The porch of the Old High Court building still awaits restoration by the ASI Nagpur Circle.
By Shirish Borkar :
DESPITE the Nagpur bench of Bombay High Court taking serious cognisance of the collapse of one of the three porches of the Old High Court building (City’s first National Heritage Monument), the insouciance of officials of Archaeological Survey of India (ASI), Nagpur Circle and their typical bureaucratic approach is delaying restoration of past glory of the ancient edifice. As per the Government of India’s policy, ASI would conserve heritage architectural marvels along with their setting with utmost care to be cherished upon by the nation as ‘National Treasures or National Icons.’ Earlier too, the ASI authorities were indifferent to conserving this iconic building. The Nagpur Bench of the Bombay Court had periodically passed several directions to the ASI after which it was declared as Nagpur’s first national heritage monument. The building was already part of city’s notified heritage structure and was accorded Grade-I status. ASI had to take utmost care to protect and preserve such heritage edifices for posterity. When contacted, Vijaykumar Somshekharan Nair, Superintending Archaeologist, ASI Nagpur Circle, told ‘The Hitavada’ that the work for re-construction and restoration of southern porch of monument would soon start on scientific lines after completing necessary formalities.
“The ASI has already procured some material required to execute the work,” he said adding, “The work was earlier hampered due to coronavirus pandemic.” The ancient Old High Court building had three porches. One on the west facing the old Secretariat building which is the main entrance. The second is in the Northern side. The 16 ft x 16 ft rear porch facing the old National Fire Service College, which was already in a dilapidated condition had collapsed on April 11, last year. However, the ASI did not start the work to restore the porch so far. Authorities concerned informed ‘The Hitavada’ that the ASI had floated tenders for reconstruction of the porch. However, none of the contractors or firms filed the tenders ‘matched’ with the tender conditions for the work. The conservation work of the 130-year-old old High Court building had started after it was declared as the first centrally-protected monument in Nagpur on March 28, 2018 by Union Ministry of Culture. It now figures in the list of more than 3,650 ancient monuments, archaeological sites and remains of national importance across the country. Subsequently, the Government had also sanctioned funds for its preservation and conservation work.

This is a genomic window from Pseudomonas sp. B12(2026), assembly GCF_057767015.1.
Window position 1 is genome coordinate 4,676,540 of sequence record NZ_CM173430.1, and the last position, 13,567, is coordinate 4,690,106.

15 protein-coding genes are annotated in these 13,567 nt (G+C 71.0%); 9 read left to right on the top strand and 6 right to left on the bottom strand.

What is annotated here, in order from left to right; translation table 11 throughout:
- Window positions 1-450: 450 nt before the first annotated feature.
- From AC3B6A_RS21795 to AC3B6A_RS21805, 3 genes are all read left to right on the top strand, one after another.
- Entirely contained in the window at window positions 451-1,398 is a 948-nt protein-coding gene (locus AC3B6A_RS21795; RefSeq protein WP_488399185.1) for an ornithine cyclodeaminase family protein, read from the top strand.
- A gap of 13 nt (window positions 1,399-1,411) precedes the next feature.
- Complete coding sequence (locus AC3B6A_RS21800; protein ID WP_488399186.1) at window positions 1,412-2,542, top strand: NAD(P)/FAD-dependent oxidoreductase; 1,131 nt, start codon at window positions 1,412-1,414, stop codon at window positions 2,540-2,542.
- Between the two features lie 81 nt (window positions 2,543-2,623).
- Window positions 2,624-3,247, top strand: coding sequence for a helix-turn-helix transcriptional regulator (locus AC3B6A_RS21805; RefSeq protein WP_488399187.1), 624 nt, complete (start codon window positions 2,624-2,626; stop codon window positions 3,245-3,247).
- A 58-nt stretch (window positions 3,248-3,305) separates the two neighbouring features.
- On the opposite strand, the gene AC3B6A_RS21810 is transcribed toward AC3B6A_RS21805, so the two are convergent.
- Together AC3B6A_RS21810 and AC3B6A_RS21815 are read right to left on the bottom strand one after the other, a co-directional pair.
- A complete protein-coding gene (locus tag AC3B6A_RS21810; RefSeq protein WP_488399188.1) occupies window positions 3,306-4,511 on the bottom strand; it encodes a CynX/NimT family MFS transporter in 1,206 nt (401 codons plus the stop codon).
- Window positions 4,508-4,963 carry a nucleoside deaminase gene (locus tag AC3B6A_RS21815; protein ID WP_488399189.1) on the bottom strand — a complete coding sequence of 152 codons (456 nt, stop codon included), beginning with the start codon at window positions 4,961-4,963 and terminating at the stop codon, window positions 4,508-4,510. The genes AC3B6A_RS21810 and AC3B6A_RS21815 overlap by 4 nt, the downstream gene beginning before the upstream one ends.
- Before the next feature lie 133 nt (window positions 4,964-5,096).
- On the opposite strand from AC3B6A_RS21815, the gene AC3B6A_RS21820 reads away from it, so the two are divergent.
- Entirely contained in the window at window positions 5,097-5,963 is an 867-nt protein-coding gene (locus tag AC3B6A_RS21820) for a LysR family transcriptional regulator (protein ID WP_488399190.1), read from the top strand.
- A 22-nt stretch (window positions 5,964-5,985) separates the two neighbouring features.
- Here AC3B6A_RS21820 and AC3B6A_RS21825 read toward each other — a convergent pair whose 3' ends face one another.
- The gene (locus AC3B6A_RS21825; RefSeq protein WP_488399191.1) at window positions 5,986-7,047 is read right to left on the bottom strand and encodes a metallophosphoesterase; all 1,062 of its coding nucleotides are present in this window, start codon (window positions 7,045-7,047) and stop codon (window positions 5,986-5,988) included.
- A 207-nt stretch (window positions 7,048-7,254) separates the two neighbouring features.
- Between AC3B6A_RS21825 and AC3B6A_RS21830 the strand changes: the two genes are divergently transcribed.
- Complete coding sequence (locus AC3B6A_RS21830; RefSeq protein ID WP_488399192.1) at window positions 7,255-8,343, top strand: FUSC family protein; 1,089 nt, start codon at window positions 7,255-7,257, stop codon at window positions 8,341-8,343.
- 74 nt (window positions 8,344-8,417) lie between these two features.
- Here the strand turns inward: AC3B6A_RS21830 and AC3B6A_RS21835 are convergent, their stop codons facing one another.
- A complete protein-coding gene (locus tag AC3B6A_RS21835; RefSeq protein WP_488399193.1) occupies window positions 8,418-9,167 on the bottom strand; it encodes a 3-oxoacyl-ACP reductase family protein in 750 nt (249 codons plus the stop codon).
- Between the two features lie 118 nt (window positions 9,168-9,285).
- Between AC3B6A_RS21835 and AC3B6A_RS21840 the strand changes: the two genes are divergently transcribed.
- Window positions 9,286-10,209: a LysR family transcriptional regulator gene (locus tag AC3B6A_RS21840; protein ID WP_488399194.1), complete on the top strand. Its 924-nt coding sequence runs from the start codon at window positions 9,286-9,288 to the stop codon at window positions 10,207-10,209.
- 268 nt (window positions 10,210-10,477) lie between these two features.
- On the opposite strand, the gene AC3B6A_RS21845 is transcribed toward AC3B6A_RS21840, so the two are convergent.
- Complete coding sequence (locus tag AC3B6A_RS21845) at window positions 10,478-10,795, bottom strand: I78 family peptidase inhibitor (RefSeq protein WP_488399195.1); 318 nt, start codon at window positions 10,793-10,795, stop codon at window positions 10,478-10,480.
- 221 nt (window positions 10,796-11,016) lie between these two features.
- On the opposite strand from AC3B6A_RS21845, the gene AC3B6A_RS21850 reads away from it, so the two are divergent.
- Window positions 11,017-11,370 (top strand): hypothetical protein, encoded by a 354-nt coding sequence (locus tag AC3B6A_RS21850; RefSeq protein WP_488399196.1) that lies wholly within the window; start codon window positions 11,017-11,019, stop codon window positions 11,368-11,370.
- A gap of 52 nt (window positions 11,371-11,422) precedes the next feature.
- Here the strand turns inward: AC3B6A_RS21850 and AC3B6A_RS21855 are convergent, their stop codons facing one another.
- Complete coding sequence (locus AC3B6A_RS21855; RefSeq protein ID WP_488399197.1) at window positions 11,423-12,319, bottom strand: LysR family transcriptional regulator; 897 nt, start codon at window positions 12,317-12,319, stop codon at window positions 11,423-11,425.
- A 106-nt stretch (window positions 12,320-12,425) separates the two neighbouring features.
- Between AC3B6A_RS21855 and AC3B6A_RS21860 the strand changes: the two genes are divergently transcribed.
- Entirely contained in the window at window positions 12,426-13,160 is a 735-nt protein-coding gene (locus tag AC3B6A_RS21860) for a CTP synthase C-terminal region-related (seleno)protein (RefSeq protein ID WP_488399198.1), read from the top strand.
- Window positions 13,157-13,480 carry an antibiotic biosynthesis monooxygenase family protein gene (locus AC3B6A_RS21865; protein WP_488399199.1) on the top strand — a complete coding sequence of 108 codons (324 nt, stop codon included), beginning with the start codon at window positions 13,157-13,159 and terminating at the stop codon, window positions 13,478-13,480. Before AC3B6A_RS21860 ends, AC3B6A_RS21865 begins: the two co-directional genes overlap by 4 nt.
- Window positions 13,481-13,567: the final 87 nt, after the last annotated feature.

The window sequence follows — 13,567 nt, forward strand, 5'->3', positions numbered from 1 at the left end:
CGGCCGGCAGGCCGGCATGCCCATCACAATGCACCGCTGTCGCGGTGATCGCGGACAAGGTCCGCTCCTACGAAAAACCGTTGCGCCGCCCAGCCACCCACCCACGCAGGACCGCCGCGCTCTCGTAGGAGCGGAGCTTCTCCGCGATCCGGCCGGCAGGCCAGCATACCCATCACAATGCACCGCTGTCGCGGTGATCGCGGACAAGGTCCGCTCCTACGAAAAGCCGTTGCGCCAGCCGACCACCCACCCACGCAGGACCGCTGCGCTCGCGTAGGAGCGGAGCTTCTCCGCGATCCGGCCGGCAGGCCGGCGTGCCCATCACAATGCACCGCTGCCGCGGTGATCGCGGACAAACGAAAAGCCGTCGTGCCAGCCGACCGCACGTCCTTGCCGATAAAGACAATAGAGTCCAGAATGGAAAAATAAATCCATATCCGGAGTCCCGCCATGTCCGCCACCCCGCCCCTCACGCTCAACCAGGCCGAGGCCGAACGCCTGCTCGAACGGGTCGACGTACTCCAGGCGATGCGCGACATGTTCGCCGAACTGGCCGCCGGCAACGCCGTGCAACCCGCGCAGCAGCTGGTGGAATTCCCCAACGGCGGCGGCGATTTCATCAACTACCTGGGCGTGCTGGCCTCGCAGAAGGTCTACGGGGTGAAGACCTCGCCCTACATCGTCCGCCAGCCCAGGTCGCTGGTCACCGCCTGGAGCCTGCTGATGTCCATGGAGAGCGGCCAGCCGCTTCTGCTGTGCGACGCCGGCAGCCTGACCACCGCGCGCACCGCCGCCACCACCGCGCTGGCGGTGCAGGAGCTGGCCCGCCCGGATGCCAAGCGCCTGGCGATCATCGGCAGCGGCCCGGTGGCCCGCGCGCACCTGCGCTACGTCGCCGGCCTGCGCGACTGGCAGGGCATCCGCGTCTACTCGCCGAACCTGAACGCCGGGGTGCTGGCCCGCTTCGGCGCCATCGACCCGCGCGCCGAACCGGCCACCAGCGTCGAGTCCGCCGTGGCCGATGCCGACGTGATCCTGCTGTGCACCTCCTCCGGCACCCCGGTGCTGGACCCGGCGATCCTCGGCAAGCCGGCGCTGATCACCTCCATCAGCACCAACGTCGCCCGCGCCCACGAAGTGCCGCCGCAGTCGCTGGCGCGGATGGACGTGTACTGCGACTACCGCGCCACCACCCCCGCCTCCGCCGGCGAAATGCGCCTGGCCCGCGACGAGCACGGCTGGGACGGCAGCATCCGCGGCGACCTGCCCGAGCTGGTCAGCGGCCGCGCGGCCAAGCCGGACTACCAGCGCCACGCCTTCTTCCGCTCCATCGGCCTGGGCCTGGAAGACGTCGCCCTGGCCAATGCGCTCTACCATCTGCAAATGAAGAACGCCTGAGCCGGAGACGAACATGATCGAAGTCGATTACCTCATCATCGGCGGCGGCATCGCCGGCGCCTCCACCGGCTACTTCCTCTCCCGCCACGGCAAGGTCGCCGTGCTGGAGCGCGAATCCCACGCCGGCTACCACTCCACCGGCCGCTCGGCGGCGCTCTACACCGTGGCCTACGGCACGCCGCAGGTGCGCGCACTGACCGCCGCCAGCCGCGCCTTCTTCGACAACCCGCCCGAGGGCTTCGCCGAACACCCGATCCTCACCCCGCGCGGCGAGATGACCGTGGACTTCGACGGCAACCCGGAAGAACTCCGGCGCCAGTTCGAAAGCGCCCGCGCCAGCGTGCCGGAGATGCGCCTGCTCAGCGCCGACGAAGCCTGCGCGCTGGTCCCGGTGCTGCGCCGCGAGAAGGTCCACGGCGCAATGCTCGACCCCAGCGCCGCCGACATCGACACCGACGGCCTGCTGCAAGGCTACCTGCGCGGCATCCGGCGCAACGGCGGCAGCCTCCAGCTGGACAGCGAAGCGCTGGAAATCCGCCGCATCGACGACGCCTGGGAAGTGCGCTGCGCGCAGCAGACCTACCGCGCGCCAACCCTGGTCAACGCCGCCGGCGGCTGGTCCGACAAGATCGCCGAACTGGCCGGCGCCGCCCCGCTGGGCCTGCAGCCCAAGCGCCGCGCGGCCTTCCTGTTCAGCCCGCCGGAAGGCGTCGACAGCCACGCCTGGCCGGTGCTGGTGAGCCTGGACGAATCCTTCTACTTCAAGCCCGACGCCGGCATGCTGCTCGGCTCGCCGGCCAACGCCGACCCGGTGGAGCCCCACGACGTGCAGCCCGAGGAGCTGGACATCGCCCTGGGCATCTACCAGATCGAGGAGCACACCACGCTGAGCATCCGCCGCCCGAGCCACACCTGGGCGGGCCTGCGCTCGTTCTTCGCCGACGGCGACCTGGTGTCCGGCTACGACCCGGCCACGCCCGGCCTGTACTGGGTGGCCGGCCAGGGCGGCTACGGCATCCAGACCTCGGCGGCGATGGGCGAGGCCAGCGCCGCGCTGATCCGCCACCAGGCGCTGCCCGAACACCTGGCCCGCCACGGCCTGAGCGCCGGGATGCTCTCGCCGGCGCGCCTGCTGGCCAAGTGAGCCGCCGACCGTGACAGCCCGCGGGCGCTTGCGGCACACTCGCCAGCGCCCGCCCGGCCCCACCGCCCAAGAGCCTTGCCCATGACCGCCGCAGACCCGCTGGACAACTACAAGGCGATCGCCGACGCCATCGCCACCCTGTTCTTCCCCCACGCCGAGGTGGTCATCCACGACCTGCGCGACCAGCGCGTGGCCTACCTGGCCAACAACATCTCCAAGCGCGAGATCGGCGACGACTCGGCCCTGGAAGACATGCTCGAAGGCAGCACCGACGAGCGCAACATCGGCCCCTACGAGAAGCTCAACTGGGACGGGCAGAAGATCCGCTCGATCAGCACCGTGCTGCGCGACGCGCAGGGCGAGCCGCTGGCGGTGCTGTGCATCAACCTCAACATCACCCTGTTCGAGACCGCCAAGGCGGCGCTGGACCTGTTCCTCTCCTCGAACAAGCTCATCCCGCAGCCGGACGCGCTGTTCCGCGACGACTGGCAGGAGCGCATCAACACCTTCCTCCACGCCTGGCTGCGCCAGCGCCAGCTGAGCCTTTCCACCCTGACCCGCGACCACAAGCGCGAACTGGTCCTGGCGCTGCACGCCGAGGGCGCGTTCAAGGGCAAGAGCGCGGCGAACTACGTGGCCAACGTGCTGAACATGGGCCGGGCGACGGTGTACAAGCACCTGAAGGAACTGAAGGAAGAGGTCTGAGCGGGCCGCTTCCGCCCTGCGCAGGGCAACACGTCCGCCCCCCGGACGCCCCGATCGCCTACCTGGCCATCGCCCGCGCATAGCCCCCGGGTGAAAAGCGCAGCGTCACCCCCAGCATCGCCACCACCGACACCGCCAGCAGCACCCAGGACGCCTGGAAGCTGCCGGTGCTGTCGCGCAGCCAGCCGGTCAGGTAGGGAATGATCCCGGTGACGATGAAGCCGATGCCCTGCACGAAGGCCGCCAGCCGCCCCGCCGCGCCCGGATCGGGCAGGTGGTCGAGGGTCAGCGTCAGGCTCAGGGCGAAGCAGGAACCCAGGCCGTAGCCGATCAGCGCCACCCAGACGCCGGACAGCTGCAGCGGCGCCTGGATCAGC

Though the financial estimates for the conservation project were approved by authorities, the conservation work hampered due to administrative apathy. The monument was constructed in 1891-93 in Nagpur, then capital of Central Provinces & Berar to house Judicial Commissioner’s Office. The building is situated on 18,228 sq mt land. The government decided to house the High Court in the building after Judicial Commissioner’s Office came to an end in 1936. In 1940, the High Court moved to its new stone building and this monument came to be known as Old High Court building. The two-storey structure built of bricks, stones, teak and Burmese wood representing Anglo-Indian or colonial architecture has thick brick walls with an arcade, verandah, arched wooden doors and Doric columns.